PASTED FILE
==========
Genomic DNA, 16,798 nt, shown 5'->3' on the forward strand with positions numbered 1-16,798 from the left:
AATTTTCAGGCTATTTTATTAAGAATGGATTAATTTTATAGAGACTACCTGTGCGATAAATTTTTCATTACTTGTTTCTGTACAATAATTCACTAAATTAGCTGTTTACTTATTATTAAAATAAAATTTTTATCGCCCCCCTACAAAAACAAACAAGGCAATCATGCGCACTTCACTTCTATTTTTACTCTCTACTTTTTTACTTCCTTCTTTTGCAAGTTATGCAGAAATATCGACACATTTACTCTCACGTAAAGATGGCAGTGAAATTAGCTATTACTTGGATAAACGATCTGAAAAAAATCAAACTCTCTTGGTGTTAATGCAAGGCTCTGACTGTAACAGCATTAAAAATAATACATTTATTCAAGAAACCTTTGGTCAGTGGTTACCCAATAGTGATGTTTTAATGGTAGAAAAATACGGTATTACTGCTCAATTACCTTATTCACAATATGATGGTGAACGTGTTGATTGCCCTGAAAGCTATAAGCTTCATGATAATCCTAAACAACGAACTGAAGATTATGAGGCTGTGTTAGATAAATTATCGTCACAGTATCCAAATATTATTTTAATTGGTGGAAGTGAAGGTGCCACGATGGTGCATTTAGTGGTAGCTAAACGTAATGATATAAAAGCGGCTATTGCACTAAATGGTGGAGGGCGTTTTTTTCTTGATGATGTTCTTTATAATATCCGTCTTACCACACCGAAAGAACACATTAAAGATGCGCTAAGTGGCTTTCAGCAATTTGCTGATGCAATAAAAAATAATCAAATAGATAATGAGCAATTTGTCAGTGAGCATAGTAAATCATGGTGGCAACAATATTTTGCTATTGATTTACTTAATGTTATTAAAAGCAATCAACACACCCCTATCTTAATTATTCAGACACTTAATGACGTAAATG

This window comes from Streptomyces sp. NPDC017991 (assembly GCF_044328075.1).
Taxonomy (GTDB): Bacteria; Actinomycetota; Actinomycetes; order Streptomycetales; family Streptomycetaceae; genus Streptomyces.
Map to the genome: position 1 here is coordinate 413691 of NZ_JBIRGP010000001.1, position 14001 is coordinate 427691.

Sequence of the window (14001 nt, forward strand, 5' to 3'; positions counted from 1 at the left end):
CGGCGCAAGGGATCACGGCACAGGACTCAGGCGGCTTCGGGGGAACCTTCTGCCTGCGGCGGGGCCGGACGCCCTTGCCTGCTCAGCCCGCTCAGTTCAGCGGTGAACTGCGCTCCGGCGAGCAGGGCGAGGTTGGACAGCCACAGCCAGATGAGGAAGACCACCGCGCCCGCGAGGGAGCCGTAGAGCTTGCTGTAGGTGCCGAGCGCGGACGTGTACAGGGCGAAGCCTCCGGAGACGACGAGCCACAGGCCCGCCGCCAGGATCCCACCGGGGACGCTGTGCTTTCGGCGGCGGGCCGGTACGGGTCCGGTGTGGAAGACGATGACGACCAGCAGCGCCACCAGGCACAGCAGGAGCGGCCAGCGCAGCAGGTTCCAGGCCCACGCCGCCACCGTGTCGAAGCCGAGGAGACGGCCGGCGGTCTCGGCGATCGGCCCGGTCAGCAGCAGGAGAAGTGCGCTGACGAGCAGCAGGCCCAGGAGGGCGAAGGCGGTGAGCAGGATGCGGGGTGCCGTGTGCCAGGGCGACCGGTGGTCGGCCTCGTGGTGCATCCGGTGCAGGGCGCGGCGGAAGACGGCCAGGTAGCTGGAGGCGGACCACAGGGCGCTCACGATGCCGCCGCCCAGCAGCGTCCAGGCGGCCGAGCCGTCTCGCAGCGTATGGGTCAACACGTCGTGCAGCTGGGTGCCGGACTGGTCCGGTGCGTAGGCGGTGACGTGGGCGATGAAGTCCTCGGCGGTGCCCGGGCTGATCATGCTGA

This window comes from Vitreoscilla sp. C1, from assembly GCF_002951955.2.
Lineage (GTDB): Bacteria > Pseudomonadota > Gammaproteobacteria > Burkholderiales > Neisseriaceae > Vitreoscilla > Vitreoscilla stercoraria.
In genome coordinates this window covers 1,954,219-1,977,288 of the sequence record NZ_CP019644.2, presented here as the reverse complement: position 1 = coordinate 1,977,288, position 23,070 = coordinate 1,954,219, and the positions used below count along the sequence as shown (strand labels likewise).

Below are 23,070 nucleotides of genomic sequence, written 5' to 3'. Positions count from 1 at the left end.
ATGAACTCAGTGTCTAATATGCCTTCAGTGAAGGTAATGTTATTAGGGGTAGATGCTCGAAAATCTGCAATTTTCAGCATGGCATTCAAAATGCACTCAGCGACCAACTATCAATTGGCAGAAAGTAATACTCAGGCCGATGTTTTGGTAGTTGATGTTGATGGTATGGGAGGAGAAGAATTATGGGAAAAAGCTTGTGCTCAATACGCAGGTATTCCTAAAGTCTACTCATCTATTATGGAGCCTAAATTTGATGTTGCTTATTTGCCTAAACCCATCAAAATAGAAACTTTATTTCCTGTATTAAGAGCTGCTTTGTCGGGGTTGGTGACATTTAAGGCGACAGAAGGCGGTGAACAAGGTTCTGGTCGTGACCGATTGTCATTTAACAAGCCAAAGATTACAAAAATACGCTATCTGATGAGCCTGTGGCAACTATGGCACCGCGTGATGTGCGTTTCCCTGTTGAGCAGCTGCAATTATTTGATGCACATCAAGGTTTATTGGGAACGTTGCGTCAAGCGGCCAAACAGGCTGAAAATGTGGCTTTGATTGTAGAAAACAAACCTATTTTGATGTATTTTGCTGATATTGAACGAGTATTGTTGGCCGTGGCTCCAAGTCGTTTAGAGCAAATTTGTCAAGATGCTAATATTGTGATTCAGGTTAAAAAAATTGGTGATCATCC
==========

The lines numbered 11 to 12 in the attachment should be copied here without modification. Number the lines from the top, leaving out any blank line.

Below are 23,070 nucleotides of genomic sequence, written 5' to 3'. Positions count from 1 at the left end.
ATGAACTCAGTGTCTAATATGCCTTCAGTGAAGGTAATGTTATTAGGGGTAGATGCTCGAAAATCTGCAATTTTCAGCATGGCATTCAAAATGCACTCAGCGACCAACTATCAATTGGCAGAAAGTAATACTCAGGCCGATGTTTTGGTAGTTGATGTTGATGGTATGGGAGGAGAAGAATTATGGGAAAAAGCTTGTGCTCAATACGCAGGTATTCCTAAAGTCTACTCATCTATTATGGAGCCTAAATTTGATGTTGCTTATTTGCCTAAACCCATCAAAATAGAAACTTTATTTCCTGTATTAAGAGCTGCTTTGTCGGGGTTGGTGACATTTAAGGCGACAGAAGGCGGTGAACAAGGTTCTGGTCGTGACCGATTGTCATTTAACAAGCCAAAGATTACAAAAATACGCTATCTGATGAGCCTGTGGCAACTATGGCACCGCGTGATGTGCGTTTCCCTGTTGAGCAGCTGCAATTATTTGATGCACATCAAGGTTTATTGGGAACGTTGCGTCAAGCGGCCAAACAGGCTGAAAATGTGGCTTTGATTGTAGAAAACAAACCTATTTTGATGTATTTTGCTGATATTGAACGAGTATTGTTGGCCGTGGCTCCAAGTCGTTTAGAGCAAATTTGTCAAGATGCTAATATTGTGATTCAGGTTAAAAAAATTGGTGATCATCC